Organismal Biology & Behavior

Duke's Biology Department has a strong history of research and training in organismal biology and behavior. Physiology, comparative biomechanics, developmental biology, paleontology and macroevolution, neurobiology and behavioral ecology are all well-represented, with faculty working in diverse systems (both plant and animal) and on a large range of interesting problems in these fields. Organismal biology underlies and connects with essentially all major disciplines in biology, so faculty and students in this group have strong intellectual ties across the department.

Susan C. Alberts

Robert F. Durden Professor of Biology

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Vikas Bhandawat

Assistant Professor of Biology

THE GOAL: A major goal in neuroscience is to understand how neural circuits represent sensory information or guide behavior. Because of the complexity of our nervous system it is often difficult to pinpoint the neurons that participate in a given task. Our overall aim is to map out “complete circuits” underlying simple and complex behaviors and understand neural computations with a knowledge of this complete circuit in hand. APPROACH: We will focus on the relatively simple brain of Drosophila... Full Profile »

Sonke Johnsen

Professor in the Department of Biology

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Peter H. Klopfer

Professor Emeritus of Biology

mother-infant attachments in mammals and imprinting in birds development and control of aggressive behavior, and its neurobiological mechanisms. causes of species diversity. hibernation in lemurs Full Profile »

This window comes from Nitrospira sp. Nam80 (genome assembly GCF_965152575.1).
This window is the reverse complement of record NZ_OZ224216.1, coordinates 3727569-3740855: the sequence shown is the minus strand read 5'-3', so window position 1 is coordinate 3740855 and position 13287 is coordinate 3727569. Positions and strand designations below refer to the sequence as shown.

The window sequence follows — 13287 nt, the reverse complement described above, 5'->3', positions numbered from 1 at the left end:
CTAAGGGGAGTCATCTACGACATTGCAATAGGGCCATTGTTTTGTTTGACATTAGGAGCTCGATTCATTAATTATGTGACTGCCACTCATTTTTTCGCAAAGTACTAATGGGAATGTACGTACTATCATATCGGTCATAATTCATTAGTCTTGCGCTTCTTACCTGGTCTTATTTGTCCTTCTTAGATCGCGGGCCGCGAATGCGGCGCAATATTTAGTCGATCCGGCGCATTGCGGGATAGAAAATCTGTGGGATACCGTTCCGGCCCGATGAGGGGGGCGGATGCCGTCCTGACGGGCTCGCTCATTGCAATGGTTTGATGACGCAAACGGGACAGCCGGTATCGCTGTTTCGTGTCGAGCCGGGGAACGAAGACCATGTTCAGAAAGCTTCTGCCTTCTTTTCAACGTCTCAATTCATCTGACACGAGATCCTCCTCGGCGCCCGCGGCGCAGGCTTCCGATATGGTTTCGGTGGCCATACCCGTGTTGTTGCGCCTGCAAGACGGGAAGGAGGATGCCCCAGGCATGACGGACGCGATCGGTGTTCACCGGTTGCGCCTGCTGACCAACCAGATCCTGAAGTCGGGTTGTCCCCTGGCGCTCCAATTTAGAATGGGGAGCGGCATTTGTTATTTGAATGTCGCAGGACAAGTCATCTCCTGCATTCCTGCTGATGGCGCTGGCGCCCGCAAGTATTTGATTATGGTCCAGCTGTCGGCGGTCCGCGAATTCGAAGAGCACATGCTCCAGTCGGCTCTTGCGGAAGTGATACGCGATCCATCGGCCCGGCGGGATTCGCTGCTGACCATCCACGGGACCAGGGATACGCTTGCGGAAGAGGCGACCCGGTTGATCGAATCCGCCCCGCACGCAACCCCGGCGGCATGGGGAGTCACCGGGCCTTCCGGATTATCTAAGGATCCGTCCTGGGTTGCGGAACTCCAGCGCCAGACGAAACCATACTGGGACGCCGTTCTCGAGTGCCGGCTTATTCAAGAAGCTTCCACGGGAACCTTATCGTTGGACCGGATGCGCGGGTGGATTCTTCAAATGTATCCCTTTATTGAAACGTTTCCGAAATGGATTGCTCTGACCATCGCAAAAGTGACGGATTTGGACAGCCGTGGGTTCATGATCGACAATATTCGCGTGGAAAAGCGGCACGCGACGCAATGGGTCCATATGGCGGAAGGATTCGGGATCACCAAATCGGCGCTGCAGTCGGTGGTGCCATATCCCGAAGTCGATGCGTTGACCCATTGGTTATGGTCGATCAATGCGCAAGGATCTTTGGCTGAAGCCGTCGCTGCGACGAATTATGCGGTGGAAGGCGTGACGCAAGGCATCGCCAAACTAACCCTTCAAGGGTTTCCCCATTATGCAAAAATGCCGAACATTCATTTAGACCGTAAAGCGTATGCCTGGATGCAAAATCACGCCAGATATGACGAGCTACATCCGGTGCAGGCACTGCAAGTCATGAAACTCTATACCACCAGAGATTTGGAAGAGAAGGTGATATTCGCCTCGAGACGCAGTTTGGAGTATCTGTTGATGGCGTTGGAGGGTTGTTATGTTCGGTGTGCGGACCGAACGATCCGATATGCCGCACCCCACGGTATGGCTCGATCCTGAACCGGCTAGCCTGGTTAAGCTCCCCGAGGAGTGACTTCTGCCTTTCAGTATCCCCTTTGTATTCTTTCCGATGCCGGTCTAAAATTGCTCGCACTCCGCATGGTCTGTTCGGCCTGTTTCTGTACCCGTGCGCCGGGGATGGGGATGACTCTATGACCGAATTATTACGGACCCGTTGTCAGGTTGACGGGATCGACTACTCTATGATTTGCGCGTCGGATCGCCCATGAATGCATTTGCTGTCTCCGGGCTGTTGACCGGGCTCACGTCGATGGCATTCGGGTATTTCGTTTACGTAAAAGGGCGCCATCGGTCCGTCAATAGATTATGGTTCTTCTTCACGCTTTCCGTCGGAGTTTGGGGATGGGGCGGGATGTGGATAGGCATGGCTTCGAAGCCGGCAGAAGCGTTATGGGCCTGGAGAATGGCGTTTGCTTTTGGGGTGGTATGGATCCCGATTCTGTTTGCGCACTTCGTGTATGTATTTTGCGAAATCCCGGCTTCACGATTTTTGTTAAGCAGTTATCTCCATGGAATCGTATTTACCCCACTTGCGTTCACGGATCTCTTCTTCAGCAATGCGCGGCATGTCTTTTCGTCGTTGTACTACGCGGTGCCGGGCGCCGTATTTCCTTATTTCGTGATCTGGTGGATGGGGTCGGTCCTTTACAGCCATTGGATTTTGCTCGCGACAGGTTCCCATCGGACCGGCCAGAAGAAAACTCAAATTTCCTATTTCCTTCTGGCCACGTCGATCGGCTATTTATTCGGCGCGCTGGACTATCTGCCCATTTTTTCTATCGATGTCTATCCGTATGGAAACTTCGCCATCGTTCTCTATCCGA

Daniel W. McShea

Professor in the Department of Biology

My main research interest is hierarchy theory, especially the causal relationship between higher-level wholes and their components (Spencer, Simon, Campbell, Salthe, Wimsatt). In biology, for example, we might want to know how large-scale processes within a multicellular organism act to control the smaller-scale processes within its component cells. Or, in the area of my current research, how do the emotions in mammals (and perhaps other animals) act to initiate and control conscious thought... Full Profile »

H. Frederik Nijhout

John Franklin Crowell Professor of Biology

Fred Nijhout is broadly interested in developmental physiology and in the interactions between development and evolution. He has several lines of research ongoing in his laboratory that on the surface may look independent from one another, but all share a conceptual interest in understanding how complex traits arise through, and are affected by, the interaction of genetic and environmental factors. 1) The control of polyphenic development in insects. This work attempts to understand how... Full Profile »

Stephen Nowicki

Professor of Biology

The Nowicki Laboratory studies behavioral ecology and neuroethology, especially questions about the function, structure and evolution of animal signaling systems. Although birds serve as a common model system in the lab, Nowicki and his students have worked on a variety of organisms including invertebrates such as insects, spiders, shrimp and lobsters, and other vertebrates including lizards, dolphins and primates. Steve Nowicki’s long-time research associate (and wife) is Susan Peters.... Full Profile »

Sheila N Patek

Associate Professor in the Department of Biology